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Re: [OT] another proxy, but not open source :-(
On 5/25/2010 4:59 AM, Scott Bennett wrote:
You may well be assuming too much. It's not easy to know at this
point because it's still undocumented vaporware. I still think the
whole thing smacks of being a honeypot for gullible humans.
I'll admit I could be totally off base. But it's 5 in the morning and I
honestly can't think of another way they could implement what they're
trying to do (effectively, anyway) without an enormous infrastructure.
Cheapest way to create one seems to be distributing your free software
and having your users act as... oh wait, somebody thought of that already!
Well, that, at least, happens all the time. How many installations
of Windows Server 200 would you guess there are, for example?
Maybe I've been out of the game for too long, but in my experience
proprietary software is used either because it works well, or because it
comes with support (i.e. insurance). The Windows servers, for example,
work well in corporate environments running a large number of Windows
machines in a Domain, and often said corporation will purchase support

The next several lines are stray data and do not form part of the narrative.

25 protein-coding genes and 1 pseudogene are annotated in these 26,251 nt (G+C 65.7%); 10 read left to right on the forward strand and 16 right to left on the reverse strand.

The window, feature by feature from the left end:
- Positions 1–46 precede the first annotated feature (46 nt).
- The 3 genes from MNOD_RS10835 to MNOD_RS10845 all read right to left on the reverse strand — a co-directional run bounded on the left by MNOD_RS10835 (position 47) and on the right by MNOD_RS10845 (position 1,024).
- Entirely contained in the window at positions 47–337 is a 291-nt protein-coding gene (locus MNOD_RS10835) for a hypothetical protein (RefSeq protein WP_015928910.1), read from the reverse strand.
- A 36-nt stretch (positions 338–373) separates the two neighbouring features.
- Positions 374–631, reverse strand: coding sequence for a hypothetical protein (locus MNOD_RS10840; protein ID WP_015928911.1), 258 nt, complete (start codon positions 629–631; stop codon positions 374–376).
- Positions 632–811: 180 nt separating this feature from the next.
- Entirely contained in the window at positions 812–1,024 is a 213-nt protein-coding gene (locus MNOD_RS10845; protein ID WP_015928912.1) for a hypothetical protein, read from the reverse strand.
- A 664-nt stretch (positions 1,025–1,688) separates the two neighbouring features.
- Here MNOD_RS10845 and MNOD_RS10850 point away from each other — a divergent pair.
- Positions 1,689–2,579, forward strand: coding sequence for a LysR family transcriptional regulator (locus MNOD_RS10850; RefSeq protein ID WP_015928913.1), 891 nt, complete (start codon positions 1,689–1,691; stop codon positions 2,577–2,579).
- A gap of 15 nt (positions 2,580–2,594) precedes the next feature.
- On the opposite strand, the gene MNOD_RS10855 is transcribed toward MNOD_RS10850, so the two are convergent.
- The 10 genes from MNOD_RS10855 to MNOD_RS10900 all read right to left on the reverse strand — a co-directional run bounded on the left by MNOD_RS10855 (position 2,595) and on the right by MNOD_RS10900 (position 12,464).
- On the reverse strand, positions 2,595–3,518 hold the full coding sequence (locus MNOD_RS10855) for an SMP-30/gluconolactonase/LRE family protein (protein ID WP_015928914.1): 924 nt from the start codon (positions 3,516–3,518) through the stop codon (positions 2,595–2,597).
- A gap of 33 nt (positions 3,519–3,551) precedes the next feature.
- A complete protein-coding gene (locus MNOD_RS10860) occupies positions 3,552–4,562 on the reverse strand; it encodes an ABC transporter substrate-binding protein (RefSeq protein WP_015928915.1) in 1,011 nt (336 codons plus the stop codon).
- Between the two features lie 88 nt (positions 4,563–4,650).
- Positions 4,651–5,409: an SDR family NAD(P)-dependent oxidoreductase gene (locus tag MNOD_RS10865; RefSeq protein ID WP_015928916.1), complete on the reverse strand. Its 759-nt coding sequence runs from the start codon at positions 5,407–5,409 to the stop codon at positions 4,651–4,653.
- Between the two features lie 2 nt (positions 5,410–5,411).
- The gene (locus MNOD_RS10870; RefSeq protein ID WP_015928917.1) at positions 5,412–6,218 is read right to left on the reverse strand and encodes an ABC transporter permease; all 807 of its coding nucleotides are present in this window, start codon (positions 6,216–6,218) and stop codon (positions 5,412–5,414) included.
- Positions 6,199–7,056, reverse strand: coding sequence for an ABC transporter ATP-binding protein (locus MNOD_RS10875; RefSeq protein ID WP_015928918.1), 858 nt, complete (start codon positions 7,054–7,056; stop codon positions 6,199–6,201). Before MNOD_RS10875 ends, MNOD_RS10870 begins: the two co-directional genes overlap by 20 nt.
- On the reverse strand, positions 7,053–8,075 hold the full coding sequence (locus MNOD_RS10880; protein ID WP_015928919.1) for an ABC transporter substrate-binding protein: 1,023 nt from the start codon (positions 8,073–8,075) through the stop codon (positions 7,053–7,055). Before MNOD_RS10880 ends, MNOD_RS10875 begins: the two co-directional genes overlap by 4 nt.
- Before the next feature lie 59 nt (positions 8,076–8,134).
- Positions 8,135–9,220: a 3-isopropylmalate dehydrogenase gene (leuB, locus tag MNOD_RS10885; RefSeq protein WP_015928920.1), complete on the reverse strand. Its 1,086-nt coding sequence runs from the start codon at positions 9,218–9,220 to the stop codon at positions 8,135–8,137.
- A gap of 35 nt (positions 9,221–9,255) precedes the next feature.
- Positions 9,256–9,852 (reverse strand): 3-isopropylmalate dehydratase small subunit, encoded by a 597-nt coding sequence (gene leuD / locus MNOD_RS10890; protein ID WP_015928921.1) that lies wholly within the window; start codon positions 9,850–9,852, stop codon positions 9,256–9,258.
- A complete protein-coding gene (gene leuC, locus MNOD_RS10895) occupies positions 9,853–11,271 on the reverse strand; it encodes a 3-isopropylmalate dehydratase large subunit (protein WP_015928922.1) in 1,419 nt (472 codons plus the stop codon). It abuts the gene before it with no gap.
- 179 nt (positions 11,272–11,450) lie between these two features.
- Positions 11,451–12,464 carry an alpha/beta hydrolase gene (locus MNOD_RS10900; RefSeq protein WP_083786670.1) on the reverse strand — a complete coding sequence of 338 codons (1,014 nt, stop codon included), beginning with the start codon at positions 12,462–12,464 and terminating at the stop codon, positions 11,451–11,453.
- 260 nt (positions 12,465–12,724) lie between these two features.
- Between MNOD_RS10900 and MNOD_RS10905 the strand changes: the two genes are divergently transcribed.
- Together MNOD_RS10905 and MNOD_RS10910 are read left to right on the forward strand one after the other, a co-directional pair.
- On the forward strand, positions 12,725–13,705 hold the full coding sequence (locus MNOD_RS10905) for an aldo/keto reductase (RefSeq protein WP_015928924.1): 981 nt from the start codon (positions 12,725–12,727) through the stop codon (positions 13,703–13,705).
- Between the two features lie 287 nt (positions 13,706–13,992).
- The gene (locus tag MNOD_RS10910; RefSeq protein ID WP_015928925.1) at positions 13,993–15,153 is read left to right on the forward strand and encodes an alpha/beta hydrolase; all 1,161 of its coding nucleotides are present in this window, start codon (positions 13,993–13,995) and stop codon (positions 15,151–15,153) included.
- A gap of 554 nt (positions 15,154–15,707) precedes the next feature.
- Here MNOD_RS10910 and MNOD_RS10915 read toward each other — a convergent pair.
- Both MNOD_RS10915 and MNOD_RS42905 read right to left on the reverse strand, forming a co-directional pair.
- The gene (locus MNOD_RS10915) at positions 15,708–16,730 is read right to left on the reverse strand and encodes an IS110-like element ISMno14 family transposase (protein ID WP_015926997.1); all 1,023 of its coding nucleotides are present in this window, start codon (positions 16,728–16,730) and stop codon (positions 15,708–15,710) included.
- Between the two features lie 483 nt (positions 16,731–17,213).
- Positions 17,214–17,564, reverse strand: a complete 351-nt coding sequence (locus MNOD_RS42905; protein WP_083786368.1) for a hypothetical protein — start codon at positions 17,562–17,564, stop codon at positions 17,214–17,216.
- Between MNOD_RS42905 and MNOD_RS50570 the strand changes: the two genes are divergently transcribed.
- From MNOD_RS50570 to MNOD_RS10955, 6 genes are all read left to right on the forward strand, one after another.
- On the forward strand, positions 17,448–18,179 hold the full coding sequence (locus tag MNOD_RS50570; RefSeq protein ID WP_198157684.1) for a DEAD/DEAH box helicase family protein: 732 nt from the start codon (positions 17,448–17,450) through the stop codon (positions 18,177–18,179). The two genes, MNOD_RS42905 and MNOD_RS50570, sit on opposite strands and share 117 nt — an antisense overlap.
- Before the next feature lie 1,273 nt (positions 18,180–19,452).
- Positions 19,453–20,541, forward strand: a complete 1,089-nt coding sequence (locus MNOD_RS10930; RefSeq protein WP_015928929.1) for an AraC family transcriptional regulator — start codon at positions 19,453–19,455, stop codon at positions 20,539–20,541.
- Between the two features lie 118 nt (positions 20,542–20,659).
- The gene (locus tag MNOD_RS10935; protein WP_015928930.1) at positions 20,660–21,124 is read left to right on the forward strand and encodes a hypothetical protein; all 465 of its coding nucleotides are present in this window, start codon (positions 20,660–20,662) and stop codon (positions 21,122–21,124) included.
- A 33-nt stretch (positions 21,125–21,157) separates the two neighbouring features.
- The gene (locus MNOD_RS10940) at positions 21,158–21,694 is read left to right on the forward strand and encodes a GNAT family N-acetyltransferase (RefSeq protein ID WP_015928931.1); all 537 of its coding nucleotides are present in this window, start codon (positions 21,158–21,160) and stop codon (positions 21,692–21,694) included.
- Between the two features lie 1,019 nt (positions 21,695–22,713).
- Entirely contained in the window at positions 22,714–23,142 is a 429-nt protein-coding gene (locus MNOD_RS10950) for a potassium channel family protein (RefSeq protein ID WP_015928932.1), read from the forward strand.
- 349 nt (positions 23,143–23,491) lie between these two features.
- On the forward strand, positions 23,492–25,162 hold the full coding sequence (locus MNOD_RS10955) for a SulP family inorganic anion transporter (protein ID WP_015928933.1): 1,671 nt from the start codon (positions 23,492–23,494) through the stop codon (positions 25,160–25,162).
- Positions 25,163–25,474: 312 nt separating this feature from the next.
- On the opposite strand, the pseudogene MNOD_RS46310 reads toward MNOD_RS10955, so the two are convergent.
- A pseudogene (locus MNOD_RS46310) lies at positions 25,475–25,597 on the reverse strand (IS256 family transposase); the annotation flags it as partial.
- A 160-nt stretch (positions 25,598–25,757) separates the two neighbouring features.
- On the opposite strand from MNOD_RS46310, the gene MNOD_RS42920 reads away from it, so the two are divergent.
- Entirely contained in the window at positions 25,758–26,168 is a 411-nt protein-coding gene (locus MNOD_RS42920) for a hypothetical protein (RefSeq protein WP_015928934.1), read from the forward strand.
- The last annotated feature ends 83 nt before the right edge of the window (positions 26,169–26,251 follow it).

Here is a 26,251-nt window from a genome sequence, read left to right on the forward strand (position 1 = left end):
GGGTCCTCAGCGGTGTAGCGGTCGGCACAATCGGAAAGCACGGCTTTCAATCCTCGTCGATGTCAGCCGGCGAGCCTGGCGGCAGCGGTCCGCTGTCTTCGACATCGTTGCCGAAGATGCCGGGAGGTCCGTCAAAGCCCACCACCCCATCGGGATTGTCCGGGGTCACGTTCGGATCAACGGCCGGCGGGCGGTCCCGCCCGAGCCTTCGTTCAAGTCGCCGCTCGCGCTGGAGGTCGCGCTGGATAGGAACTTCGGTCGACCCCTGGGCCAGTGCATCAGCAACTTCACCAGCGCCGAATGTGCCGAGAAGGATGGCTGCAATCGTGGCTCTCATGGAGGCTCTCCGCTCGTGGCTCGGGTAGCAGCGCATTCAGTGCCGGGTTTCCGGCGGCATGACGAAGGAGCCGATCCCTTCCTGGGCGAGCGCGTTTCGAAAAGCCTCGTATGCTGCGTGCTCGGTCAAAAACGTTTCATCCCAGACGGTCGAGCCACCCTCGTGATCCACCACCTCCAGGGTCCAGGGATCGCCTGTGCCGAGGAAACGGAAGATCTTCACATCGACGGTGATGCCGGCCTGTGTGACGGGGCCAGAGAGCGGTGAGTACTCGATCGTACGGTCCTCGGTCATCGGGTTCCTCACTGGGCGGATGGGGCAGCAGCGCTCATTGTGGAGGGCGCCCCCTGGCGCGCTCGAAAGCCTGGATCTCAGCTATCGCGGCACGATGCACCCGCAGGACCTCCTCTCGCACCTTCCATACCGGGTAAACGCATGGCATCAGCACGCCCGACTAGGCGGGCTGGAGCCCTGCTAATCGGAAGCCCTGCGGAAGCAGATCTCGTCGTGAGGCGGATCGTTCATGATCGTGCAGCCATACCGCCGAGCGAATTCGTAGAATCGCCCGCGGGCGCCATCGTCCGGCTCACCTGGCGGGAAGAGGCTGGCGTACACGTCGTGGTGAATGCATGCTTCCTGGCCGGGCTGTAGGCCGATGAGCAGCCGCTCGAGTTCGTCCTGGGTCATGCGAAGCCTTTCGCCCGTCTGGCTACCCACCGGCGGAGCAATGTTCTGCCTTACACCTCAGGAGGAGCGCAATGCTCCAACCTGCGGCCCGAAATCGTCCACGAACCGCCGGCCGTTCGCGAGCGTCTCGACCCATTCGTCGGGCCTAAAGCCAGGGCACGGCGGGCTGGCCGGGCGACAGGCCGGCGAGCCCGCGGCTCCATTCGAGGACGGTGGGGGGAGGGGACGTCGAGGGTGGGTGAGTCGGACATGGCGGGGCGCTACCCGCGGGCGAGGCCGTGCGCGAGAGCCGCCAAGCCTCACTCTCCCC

to go with it. It's worth the cost to keep things running (somewhat)
smoothly. If you have a free alternative that works just as well and can
be maintained by your staff without too much ado, odds are it will be
used. Apache on *nix comes to mind as one example, as opposed to IIS.
So if we have two free softwares, one open-source and one closed-source,
neither with any *explicit* support, the choice is going to come down to
which one works better, and which one looks better. If they put out a
crappy product, odds are it'll get uninstalled by the majority of users
who just don't want to bother fucking with it. If it's a decent product,
however, and it has a decent UI, and their production team can keep up
with releases and bugfixes and whatnot, we may be in for some viable
competition. We'll see. Somehow I doubt it.
China has done that at least once already. They apparently managed
to get ~80% of what the bridge authorities had at the time, IIRC. Yet
the remainder continued to operate and serve many people in China during
that time. And bridges come and go, just like ordinary relays. Many
are on dynamically assigned IP addresses, so their addresses change,
thereby invalidating those data in the Chinese government's list.
The picture in my head reminds me of this, for some reason:
I am a tad unnerved at the number of links to the donation page,
though I appreciate the costs associated with such an endeavor.
As an aside, they do have a shiny-looking website, and I won't pretend
users aren't attracted to that. We could do with a little shininess
ourselves. Still though, pandering for donations when you're not even
offering any sort of product or service... honeypot indeed.
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